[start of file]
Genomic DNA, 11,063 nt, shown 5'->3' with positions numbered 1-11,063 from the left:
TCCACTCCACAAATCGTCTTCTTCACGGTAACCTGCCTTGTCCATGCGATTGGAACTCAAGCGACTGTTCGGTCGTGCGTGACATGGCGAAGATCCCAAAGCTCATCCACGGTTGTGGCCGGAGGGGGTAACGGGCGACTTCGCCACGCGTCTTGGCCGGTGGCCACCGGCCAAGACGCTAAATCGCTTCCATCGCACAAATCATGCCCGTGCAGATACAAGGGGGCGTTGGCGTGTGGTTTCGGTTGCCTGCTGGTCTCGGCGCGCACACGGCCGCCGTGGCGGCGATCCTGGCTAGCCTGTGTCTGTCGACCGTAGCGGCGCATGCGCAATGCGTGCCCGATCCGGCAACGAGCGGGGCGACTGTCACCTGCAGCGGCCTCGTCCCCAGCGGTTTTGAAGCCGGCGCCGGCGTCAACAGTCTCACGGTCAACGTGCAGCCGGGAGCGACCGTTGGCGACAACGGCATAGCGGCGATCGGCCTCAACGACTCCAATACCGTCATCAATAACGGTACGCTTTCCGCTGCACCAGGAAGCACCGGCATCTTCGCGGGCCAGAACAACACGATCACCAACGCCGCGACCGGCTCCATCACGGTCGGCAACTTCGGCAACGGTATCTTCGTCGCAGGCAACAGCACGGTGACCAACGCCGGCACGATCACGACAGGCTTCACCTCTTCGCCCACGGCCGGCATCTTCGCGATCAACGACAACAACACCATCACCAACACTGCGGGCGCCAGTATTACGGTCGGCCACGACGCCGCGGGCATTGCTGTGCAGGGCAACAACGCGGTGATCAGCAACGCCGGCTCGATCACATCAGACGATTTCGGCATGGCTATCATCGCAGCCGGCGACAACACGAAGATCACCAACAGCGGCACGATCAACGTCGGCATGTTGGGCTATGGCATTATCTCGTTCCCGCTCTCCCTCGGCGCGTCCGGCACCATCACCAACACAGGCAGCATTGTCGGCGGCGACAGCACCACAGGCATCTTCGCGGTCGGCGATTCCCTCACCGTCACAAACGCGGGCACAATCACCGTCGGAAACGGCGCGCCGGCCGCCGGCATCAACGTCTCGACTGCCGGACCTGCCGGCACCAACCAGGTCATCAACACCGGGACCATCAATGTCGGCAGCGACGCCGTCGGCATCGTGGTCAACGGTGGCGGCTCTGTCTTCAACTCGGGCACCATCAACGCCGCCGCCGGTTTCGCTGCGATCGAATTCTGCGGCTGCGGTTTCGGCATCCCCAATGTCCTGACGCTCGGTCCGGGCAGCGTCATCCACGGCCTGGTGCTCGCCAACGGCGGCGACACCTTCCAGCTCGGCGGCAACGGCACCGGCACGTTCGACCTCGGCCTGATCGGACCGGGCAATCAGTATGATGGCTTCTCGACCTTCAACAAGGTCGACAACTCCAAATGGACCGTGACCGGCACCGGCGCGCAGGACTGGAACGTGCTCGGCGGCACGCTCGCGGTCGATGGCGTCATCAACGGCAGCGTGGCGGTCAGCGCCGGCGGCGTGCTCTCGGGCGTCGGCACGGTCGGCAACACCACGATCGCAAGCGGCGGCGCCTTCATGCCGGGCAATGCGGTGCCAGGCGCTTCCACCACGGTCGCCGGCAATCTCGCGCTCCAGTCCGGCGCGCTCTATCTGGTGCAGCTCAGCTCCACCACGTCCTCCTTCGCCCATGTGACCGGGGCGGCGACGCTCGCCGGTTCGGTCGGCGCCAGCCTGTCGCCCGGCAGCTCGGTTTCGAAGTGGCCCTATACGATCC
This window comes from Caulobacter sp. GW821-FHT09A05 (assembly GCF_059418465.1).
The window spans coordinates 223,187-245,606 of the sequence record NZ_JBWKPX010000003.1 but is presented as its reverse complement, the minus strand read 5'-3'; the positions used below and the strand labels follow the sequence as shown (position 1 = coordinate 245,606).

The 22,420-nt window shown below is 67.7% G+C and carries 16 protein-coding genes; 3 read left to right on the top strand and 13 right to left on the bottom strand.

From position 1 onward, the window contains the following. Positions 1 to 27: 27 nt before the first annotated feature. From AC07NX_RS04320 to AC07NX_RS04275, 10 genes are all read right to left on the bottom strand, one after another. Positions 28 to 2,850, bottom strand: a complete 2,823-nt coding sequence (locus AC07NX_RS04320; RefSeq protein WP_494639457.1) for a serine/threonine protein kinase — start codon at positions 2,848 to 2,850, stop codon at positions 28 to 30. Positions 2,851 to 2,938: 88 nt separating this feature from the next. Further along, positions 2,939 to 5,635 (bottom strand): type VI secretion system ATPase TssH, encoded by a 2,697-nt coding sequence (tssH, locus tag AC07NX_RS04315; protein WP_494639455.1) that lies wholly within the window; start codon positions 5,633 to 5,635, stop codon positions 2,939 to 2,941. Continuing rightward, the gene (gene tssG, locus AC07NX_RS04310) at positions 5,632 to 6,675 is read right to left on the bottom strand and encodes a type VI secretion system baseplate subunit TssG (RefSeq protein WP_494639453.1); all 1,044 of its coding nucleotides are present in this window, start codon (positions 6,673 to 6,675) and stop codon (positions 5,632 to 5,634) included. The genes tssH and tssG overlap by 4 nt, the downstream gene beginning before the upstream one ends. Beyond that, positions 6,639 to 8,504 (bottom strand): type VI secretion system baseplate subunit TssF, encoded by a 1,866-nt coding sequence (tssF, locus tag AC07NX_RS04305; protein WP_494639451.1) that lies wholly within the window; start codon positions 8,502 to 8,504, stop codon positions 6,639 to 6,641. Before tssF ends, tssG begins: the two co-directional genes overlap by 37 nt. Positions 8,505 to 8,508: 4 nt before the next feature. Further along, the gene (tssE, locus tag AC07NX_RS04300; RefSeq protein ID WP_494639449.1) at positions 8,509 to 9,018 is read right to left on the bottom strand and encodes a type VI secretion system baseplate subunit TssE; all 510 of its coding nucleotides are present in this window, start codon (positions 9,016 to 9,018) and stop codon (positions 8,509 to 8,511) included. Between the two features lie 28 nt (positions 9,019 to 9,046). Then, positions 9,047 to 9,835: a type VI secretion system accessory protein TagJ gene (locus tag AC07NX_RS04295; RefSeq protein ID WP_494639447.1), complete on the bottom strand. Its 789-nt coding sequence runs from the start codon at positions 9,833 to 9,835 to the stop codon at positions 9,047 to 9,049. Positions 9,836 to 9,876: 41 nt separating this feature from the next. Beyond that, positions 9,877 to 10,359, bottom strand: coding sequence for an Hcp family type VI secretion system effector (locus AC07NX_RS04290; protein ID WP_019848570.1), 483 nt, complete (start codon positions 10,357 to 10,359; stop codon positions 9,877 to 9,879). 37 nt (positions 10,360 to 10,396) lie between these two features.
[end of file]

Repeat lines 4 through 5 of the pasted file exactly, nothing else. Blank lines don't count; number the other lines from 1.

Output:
The window spans coordinates 223,187-245,606 of the sequence record NZ_JBWKPX010000003.1 but is presented as its reverse complement, the minus strand read 5'-3'; the positions used below and the strand labels follow the sequence as shown (position 1 = coordinate 245,606).

The 22,420-nt window shown below is 67.7% G+C and carries 16 protein-coding genes; 3 read left to right on the top strand and 13 right to left on the bottom strand.